Have a (cold, cold) heart!

The vision thing
Frost Division

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Mounds View Swede writes: “Jack Frost, artist extraordinaire, wishes all the Bulletin Board readers a Happy Valentine’s Day!”

 

Keeping your eyes open

KH of White Bear Lake reports: “Spotted in a dumpster in Brooklyn, New York, on Valentine’s Day.”

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‘Tis the season!

Our Official Electronic Board of the Church on Lexington in Shoreview Monitor, Red’s Offspring, north of St. Paul, reports: “The latest message on the electronic board of the church on Lexington in Shoreview:

“‘LENT IS COMING!

“”GET YOUR ASH IN HERE’”

CAUTION! Words at Play!
Or: Dumb Customer Jokes (Dumb Patients Division) — including: The verbing of America

The Doryman of Prescott, Wisconsin: “Subject: She said, he said.

“While prepping for my routine eyeball injection this morning, I asked the nurse if it was better to keep my eye open or closed after the numbing eyedrops are applied.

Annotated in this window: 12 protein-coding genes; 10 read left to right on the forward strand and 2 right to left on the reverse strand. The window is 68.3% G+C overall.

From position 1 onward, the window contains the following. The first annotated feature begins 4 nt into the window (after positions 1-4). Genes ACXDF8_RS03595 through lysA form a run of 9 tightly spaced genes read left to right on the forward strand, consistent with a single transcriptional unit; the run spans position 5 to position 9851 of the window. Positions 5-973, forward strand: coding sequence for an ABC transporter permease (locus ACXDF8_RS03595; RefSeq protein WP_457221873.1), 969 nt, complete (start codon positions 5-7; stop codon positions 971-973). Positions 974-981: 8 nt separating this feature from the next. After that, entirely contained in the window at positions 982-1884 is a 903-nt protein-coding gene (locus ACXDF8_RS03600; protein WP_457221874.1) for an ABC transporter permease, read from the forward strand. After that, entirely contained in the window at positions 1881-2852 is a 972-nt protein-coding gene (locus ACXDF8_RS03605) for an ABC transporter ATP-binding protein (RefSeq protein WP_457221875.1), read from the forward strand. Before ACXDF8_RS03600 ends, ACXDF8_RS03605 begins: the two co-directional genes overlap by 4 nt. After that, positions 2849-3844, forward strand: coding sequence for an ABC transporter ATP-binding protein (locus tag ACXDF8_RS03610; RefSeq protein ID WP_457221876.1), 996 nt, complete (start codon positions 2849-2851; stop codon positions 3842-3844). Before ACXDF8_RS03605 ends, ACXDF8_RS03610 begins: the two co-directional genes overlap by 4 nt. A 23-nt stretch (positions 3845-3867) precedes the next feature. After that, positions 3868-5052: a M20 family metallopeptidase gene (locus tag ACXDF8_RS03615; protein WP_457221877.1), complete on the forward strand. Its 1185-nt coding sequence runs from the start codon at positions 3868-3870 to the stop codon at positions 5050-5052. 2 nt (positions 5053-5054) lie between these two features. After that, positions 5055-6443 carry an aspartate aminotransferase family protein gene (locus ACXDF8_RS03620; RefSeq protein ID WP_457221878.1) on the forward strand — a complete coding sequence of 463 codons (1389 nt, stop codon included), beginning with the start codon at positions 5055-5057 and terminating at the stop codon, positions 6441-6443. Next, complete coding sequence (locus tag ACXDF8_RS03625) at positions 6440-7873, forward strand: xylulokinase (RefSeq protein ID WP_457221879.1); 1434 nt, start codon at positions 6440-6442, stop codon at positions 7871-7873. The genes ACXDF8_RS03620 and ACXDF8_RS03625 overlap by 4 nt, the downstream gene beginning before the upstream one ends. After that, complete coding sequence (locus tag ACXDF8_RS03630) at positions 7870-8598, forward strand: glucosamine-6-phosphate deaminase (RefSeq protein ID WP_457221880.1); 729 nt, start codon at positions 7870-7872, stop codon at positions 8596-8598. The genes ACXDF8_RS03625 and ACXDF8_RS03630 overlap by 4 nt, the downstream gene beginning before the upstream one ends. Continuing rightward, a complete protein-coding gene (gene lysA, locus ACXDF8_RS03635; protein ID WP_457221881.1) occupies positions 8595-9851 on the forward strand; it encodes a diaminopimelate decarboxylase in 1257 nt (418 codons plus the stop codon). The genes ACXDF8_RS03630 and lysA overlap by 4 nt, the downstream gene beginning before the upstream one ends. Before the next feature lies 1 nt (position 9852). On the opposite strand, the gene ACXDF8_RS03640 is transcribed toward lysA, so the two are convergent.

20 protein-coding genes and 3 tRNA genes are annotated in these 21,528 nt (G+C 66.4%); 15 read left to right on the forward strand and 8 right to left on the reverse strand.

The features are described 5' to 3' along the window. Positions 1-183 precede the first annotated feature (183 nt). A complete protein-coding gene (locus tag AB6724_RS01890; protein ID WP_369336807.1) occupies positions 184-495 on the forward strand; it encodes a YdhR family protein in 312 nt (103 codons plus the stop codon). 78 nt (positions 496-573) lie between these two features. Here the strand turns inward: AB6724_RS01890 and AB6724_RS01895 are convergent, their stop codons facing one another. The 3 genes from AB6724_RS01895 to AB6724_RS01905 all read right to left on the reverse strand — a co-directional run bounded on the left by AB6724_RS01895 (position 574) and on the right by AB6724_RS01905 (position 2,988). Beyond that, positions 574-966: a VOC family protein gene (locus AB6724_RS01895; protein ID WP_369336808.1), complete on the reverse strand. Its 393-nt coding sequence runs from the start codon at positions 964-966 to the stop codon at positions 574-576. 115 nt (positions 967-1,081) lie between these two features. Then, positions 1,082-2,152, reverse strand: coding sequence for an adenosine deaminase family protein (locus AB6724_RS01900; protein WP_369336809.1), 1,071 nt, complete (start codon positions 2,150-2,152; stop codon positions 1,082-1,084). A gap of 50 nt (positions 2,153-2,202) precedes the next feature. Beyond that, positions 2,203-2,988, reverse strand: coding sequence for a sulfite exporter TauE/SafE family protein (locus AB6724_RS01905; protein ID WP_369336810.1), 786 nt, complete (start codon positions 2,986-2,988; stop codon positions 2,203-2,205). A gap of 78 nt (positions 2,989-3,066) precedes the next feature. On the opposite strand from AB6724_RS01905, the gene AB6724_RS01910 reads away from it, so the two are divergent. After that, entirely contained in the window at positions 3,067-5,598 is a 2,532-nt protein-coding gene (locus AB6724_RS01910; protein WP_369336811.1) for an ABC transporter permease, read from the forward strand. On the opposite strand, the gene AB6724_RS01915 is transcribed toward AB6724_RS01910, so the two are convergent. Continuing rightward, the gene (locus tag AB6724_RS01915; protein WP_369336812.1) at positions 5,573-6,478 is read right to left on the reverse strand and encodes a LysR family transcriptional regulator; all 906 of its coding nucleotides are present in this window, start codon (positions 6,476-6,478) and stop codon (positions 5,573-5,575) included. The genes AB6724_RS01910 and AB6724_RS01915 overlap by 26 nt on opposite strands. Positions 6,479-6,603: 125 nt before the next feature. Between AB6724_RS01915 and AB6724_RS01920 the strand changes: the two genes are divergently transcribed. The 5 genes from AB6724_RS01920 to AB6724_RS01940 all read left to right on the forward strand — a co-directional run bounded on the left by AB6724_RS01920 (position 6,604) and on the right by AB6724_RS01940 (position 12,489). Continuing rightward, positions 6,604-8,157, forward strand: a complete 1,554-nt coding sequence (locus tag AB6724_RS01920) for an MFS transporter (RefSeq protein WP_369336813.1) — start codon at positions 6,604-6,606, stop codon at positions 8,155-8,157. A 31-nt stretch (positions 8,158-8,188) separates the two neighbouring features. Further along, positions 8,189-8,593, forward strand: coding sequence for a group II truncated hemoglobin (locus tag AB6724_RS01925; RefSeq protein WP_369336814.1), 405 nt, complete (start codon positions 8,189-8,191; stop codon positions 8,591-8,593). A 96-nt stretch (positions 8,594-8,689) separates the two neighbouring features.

“She replied: ‘There’s no difference. It doesn’t matter.’

“My response: ‘It’s always mattered before.'”

Ask a serious question . . .
Leading to: The great comebacks

luv.mom reports: “Ramsey County Fix-it Clinics are wonderful!

“Volunteers who know how to fix things bring tools and sit at rows of tables. People come bearing their broken chairs, toasters, electronic gadgets, zippers, vacuums, etc. The coordinator matches the items with the person who knows how to fix them.

“As my fix-it guy worked on my pressure-cooker handle, the coordinator asked the guy at the table beside us, who was ready for another project: ‘How do you feel about blenders?’

“Jean, at next table over, immediately responded: ‘I have mixed feelings about blenders.'”

Website of the Day (responsorial)
Including: Bulletin Board stands corrected — and: Everyone’s a (podcast) critic! — and: The Five-Ring Circus — and: Where we live